From Evernote to Dropbox, plenty of coming-of-age tech darlings are spinning out standalone business units to drive up revenue.
Another one speeding up its own pursuit is the simultaneously sought-after and reviled ride-hailing service, Uber.
The San Francisco-based company was said to account for nearly half of all total paid car rides in the United States during the first quarter of 2015, according to a new report from travel and expense management provider Certify.
That vertical includes taxis, shuttles, limousines, and other ride-sharing apps such as Lyft and Sidecar, among others.
Demonstrating how fast Uber has picked up the pace in one year (not to mention instill fear in anyone involved in the traditional taxi and limo industries), Certify found Uber accounted for roughly 46 percent of all total paid car rides last quarter, compared to just 15 percent during the first quarter of 2014.
But Certify suggested that managers should actually be pleased by these turn of events in the long run -- or as long as Uber rates remain the way they do. The average Uber ride rang up to $31.24, slightly more favorable than an average of $35.40 for taxis.
Uber has stepped up catering to business travelers over the last year.
Aside from just flaunting the lower rates through the cheaper UberX line or carpooling with Uber Pool, Uber has established some corporate-friendly tools for streamlining expenses and enforcing in-house policy trips during pre-assigned business hours.
Execs at the San Francisco-headquarters operation appear to recognize the surge in popularity among corporate clients.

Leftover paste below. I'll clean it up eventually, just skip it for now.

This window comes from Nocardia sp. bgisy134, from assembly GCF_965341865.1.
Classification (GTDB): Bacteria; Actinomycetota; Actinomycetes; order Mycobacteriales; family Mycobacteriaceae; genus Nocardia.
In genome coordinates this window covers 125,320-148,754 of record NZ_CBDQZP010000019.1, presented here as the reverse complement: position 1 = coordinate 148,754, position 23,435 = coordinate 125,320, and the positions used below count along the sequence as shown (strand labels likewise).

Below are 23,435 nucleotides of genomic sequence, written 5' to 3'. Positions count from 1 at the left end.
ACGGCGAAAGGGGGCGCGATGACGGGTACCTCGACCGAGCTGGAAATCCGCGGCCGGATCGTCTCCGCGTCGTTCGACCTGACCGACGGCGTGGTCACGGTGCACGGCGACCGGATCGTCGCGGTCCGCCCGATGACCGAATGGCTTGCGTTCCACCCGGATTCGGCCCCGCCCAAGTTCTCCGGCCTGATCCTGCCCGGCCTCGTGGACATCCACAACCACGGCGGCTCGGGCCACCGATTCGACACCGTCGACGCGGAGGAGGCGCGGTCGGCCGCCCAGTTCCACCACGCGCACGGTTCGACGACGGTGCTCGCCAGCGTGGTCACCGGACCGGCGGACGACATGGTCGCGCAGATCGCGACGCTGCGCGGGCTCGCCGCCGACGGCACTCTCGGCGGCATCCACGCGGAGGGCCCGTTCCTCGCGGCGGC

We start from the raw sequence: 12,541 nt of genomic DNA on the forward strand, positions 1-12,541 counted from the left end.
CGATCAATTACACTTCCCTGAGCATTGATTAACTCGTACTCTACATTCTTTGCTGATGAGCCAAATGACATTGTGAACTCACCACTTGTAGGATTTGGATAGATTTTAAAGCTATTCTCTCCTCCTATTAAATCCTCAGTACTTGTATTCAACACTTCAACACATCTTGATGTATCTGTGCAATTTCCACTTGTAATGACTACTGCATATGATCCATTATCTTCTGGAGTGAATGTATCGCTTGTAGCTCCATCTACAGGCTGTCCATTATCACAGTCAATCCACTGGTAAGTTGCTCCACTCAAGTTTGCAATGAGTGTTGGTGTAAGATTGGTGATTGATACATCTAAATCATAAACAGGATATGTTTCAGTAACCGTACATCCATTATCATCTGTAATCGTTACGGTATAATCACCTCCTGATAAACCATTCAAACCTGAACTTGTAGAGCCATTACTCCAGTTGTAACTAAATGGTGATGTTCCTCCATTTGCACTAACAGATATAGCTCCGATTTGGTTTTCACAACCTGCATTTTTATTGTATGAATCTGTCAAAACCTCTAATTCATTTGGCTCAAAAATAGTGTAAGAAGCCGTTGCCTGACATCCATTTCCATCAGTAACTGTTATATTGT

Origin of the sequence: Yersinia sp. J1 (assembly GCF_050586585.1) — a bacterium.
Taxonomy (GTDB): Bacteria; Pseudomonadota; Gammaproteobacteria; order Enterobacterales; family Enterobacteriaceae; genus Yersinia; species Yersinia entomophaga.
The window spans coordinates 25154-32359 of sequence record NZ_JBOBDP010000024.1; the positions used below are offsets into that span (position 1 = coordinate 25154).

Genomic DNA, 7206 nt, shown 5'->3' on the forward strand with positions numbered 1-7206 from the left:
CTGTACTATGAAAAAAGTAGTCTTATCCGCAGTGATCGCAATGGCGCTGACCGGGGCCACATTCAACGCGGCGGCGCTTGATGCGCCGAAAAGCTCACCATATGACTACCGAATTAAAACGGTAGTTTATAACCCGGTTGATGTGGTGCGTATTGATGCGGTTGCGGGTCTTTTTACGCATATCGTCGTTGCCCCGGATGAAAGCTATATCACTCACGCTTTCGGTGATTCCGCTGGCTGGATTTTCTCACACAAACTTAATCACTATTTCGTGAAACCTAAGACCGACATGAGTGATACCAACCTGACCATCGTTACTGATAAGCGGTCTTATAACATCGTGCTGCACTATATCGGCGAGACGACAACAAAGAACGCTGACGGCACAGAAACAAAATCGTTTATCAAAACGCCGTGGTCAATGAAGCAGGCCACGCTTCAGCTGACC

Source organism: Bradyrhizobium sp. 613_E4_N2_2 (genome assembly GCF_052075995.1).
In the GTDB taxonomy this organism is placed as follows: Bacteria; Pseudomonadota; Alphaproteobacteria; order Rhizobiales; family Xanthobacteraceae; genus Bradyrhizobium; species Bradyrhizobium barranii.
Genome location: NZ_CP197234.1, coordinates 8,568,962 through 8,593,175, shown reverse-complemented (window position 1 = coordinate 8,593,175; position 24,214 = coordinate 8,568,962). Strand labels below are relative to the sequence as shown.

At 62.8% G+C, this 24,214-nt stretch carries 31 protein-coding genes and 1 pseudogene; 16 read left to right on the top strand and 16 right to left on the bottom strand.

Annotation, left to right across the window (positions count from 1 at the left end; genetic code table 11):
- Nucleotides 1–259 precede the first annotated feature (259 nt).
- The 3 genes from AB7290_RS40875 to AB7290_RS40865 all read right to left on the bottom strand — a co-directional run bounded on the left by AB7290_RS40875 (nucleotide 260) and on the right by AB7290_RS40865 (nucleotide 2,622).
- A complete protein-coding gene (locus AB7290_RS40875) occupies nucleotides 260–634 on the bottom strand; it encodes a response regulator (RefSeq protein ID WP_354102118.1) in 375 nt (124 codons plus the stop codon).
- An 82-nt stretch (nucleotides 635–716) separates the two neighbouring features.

"We did not participate in Certify's research, but our own data confirms that more companies and employees are turning to Uber for their travel needs - in fact, if Uber for Business were a city, it would be our third fastest growing city of all time," boasted Uber reps in a blog post on Tuesday.
Certify's report honed in on larger metropolitan markets, including but not limited to New York City, Washington D.C., Atlanta, Miami, Chicago, Dallas, San Francisco and Los Angeles.
Uber also highlighted most employees tend to select and expense UberX rides more than 70 percent of the time, saving an average of 30 to 40 percent per trip.
Nevertheless, some corporate departments -- namely IT -- might still have reservations about Uber -- namely in how it handles data management and security breaches.
In February, the San Francisco-headquartered company revealed its databases had been compromised last year, then waiting several months before alerting impacted drivers.
Uber discovered the "one-time" incident of unauthorized accident in September 2014, although the breach was said to have taken place last May, according to a memo.
To tune up those departments, Uber recently hired Joe Sullivan away from Facebook as its new (and first) chief security officer.
At Uber, Sullivan will be tasked with spearheading cybersecurity and safety efforts on a data infrastructure supporting millions of trips per day across 300 cities in 56 countries.
As this momentum seemingly never stops growing, Uber CEO Travis Kalanick insisted in a blog post at the time that Uber is no longer simply "just an app" but a critical part of the infrastructure of cities.